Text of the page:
Public or Private school?

Choosing the right school for your child is one of the most important decisions your family has to make. The decision is a personal one, taking into account various factors such as your family's income and your child's specific needs and interests.  Below are a few questions to ask yourself when deciding whether a public school or private school would benefit your child more.

Can I afford private school?
One of the most important circumstances affecting your decision making will be your family's ability to afford private school tuition. Tuition prices can be costly, but some schools offer payment programs or merit based scholarships. Parochial schools can cost much less, but a religion influenced curriculum may not be right for your family.

What are your child's personal interests?
Public schools offer a strong focus on core subjects and have the budget to sponsor more extra-curricular activities and athletic programs. Private schools design their own curriculum and often have spotlights on programs such as fine arts. You should select the school with a curriculum that most closely conincides with your child's individual aptitude.

What are the biggest differences between public school and private school?
Teachers in public schools are required to have state certifications to show their qualifications for instructing in their field. Private school teachers are sometimes not required to have these certifications, but they often have specialized degrees and expertise in certain subjects. Private schools have to come up with their own funding, unlike public schools which are funded by taxes. Because of this, private schools also do not have to adhere to government imposed standardized testing guidelines. Class sizes and student to teacher ratio tend to be smaller in private schools, though that is not always the case.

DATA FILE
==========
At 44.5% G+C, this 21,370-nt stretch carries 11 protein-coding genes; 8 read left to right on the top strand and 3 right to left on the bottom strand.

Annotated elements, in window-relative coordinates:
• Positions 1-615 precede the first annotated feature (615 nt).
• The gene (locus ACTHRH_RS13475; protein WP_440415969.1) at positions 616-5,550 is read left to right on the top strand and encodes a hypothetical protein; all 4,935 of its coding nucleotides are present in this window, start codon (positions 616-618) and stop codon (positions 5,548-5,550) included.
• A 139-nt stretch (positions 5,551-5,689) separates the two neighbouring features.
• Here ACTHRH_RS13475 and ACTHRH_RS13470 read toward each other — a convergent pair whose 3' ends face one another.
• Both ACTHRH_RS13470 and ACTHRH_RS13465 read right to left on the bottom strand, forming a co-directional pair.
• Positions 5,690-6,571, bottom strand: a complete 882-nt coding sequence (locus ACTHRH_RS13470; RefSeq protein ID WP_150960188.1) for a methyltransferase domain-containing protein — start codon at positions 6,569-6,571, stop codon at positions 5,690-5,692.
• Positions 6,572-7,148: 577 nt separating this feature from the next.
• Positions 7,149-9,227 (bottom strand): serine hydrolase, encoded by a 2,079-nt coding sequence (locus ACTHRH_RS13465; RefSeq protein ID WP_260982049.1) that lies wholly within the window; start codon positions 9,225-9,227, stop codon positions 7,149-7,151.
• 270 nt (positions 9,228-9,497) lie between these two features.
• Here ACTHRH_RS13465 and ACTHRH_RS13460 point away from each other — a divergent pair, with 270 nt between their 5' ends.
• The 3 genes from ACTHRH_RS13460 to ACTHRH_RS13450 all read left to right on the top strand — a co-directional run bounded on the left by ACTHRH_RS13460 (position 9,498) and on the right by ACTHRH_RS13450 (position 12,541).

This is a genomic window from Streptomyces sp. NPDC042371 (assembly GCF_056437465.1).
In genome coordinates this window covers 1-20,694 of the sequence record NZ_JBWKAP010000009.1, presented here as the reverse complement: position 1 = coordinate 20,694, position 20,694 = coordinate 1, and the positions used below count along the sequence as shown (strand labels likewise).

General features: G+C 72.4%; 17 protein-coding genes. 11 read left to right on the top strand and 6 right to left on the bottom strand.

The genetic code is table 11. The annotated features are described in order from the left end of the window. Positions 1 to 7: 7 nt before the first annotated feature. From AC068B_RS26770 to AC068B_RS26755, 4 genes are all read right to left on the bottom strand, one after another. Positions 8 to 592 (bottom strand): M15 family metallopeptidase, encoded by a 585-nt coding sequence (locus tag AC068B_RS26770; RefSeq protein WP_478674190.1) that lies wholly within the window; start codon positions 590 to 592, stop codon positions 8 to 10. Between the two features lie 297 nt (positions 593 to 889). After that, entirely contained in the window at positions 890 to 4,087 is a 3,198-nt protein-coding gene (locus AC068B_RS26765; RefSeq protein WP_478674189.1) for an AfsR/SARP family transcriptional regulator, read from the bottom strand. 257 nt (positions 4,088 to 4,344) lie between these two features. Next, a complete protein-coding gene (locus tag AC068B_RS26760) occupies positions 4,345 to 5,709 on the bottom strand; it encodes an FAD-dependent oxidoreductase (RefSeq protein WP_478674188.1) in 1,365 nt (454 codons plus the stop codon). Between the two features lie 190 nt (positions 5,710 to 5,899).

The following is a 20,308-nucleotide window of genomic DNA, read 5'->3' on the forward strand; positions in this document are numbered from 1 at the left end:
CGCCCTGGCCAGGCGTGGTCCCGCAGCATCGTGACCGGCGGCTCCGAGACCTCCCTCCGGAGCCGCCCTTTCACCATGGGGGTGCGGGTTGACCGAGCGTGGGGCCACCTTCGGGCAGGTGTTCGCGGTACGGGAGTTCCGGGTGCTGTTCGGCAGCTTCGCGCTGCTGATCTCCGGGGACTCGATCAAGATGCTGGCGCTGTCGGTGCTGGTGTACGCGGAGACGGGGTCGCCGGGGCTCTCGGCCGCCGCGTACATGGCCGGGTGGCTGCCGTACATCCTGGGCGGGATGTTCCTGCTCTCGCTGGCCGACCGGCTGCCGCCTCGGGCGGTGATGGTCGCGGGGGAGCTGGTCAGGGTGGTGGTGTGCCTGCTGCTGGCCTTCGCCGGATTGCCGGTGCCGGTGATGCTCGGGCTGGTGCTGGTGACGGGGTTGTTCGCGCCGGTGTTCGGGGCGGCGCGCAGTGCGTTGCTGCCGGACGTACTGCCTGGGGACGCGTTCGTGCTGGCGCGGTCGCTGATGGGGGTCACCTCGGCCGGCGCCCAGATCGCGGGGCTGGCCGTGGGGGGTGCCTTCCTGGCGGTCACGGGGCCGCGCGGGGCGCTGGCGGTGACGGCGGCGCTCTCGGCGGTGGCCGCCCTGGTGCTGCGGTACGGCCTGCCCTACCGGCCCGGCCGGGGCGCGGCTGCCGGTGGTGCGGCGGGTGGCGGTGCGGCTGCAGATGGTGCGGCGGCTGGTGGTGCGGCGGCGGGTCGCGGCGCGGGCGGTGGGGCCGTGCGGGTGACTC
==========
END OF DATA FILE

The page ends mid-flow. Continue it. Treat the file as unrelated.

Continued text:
What if my child has special needs?
Public schools are required by law to accept all students and have designated departments to handle special needs and learning disabilities. Private schools can choose to deny admission of these students since they do not always have the employ to adequately handle them, so private school may not be an option. Some private schools will help you find the extra resources your child needs, but that service may be provided at an extra cost in addition to your child's tuition. You should speak with the schools available in your area to find out their policies. 

The topic of public school vs. private school can be a hotly debated matter, but whatever your final decision is, there is no right or wrong answer. The best thing you can do is tour all the schools available to you and ask questions that cater to your family's preferences. Ask about each school's distinct statistics, contrast and compare them and the right school to fit your needs will be found.

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